A U.S. lunar lander launched for the Moon on Monday, the first in over 50 years, has suffered an anomaly.
Peregrine Mission-1 aimed to be the first US craft to moon-land since 1972’s Apollo 17. The launch appeared fine at first but company Astrobotic later said an anomaly occurred post take-off.
An Update on Peregrine Mission One: pic.twitter.com/Q20dGVOMml
— Astrobotic (@astrobotic) January 8, 2024
The launch marks private firms joining the space race to make lunar deliveries for NASA and other clients. It signals a shift towards commercial space travel as NASA relies on companies offering services in place of government-run missions alone. This spacecraft built by a private contractor ushers in new ambitions for corporate involvement in exploration to the moon and beyond after a half-century dry spell since Apollo landings ceased.
NASA’s CLPS (Commercial Lunar Payload Services) initiative and Artemis program, United Launch Alliance (ULA) and Astrobotic set off from Cape Canaveral. The delivery service is packed full of assorted items including a chunk of Mount Everest, tiny robot cars developed by Mexican university students, and even the remains of legendary fathers of science fiction Gene Roddenberry and Arthur C. Clarke.
Rod Roddenberry the son of Gene, is working with space-memorial company Celestis, to send his father’s and some other notable genetic information into space. This includes Star Trek cast members cremated remains, memory files and DNA capsules of icons Nichelle “Uhura” Nichols, James “Scotty” Doohan, and DeForest “Bones” Kelley.
As reported by space.com, the DNA of George Washington, Dwight D. Eisenhower and John F. Kennedy will also go up amongst the stars in the Celestis payload.
The first U.S. commercial robotic launch to the Moon successfully lifted off Jan. 8 on the first flight of @ULALaunch’s #VulcanRocket. @Astrobotic’s Peregrine Mission 1 lander is expected to reach the lunar surface in February: https://t.co/csvx73ZqgP pic.twitter.com/N7Mxiqi8GC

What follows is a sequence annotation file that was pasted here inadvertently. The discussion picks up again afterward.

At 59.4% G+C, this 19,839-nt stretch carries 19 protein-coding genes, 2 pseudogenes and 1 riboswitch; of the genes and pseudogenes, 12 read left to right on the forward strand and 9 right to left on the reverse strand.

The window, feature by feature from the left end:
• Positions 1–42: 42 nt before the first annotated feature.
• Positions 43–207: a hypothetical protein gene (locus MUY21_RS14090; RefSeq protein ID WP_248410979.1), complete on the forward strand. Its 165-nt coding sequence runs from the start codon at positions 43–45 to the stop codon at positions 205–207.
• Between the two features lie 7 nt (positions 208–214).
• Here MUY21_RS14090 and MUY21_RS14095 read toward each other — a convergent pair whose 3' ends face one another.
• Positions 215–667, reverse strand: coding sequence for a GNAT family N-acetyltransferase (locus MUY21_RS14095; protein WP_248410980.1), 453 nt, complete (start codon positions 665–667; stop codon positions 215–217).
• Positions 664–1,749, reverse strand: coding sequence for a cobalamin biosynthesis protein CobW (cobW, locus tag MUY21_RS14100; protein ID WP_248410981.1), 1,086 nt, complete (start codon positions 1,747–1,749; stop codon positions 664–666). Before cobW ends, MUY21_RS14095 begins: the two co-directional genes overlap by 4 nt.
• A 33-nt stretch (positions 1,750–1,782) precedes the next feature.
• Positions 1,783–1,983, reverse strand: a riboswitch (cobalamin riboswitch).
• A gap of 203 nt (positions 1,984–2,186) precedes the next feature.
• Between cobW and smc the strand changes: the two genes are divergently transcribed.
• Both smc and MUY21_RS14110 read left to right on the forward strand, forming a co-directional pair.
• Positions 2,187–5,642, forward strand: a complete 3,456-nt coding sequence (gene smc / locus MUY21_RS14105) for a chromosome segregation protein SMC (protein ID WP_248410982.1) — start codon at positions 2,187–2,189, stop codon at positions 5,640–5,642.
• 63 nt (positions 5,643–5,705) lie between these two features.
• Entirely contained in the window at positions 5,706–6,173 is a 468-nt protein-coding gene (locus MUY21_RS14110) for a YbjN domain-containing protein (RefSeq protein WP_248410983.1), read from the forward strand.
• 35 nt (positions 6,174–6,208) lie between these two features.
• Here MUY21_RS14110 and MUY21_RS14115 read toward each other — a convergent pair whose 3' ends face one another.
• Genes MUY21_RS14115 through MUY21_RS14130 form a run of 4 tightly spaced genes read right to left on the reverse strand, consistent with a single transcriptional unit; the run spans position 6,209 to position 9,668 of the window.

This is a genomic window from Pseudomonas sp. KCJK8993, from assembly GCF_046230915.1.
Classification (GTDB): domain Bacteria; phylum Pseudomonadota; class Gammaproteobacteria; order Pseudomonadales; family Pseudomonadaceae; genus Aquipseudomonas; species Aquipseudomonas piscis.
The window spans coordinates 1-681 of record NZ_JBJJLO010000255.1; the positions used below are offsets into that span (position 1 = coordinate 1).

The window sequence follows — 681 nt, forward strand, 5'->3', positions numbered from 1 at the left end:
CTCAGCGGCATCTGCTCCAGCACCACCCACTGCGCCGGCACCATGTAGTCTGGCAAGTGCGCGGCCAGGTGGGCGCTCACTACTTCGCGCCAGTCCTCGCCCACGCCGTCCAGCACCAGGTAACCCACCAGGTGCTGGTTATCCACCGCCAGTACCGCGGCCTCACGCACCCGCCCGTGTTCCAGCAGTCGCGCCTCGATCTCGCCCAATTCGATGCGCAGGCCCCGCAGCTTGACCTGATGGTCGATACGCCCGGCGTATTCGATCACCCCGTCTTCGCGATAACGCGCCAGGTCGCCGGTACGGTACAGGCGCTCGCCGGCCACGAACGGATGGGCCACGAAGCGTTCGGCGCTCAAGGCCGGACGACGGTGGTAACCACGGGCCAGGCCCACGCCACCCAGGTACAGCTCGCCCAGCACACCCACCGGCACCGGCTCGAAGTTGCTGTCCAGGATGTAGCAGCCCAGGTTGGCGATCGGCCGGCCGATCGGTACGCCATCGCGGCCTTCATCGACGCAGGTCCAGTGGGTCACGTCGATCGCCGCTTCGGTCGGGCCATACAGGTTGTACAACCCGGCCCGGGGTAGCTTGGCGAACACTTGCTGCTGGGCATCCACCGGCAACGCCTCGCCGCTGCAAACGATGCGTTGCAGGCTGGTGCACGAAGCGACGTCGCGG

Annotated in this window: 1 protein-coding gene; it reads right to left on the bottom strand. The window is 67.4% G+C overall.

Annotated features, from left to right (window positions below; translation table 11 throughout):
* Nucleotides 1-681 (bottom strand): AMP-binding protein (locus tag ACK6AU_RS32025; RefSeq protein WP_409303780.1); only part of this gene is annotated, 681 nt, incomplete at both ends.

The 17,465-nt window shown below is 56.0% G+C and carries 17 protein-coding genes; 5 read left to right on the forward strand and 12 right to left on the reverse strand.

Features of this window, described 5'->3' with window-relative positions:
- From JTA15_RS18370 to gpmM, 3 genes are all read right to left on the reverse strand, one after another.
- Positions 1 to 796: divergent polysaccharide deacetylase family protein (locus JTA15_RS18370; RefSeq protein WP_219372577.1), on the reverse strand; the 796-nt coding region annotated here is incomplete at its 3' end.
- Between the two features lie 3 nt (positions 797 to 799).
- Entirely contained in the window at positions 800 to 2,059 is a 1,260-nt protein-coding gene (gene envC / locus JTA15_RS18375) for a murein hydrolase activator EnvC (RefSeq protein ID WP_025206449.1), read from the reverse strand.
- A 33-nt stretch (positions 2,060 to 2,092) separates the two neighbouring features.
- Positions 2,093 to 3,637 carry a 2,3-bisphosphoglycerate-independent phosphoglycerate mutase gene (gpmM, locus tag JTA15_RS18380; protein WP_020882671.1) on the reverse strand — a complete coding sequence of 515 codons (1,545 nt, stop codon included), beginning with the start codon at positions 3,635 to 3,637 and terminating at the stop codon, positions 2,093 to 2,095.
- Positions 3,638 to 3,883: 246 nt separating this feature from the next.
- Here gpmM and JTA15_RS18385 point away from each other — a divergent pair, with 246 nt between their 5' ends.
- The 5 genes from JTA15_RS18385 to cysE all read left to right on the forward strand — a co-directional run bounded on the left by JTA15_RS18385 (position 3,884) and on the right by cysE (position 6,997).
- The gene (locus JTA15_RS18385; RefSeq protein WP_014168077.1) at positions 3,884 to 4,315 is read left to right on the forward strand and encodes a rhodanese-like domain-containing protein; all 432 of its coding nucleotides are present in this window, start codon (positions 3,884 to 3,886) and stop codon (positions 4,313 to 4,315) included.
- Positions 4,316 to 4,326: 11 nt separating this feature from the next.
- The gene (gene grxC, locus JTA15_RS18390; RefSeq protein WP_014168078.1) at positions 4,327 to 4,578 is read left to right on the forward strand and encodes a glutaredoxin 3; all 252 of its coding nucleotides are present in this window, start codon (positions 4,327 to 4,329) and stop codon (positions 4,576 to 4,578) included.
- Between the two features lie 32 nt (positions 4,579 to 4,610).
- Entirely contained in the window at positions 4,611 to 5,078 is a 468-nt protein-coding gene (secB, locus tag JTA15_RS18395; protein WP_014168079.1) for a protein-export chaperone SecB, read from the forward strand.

— NASA (@NASA) January 8, 2024
CEO of Astrobotic, John Thornton praised the launch. “Today Peregrine Mission One achieved a number of big milestones. Peregrine powered on, acquired a signal with Earth, and is now moving through space on its way to the Moon. These successes bring us one step closer to seven nations landing on the Moon, six of which have never been to the Moon before.”
Space, the final frontier
The payload carried by the new Vulcan rocket originates from seven different nations and 16 commercial customers for Astrobotic. With some of the first lunar space payloads from Mexican and German space agencies and the UK’s Peregrine Ion Trap Mass Spectrometer, we reported last week.
The tiny Mexican space robots named COLMENA will be flung from the lander and Mexico’s National Autonomous University (UNAM) hopes they will scrub the surface and atmosphere of the Moon for sample data.
Gustavo Medina-Tanco, Head of Laboratory of Space Instrumentation at UNAM thanked Astrobiotic in a post on Linked in, saying “Dear Astrobotic operations team, thanks for taking care of COLMENA to the Moon.”
Vulcan sets new standards in exploration
United Launch Alliance’s Vulcan is a 61-metre rocket that will replace the Atlas V. It was assembled at Astrobotic’s headquarters in Pittsburgh, PA. The rocket contains parts made by hundreds of suppliers from across the US, including 184 Pennsylvania-based companies.
The development project with Boeing-Lockheed Martin includes engines from Jeff Bezos’s space company Blue Origin.
“Astrobotic would like to thank its suppliers, customers, sponsors, supporters, and 250-employee team, who have worked tirelessly for years to make this moment possible,” said Thornton.
Earlier this month, space exploration rival Space X launched the Starlink program. This satellite hopes to give network service anywhere on Earth.
Image credit: Astrobiotic.
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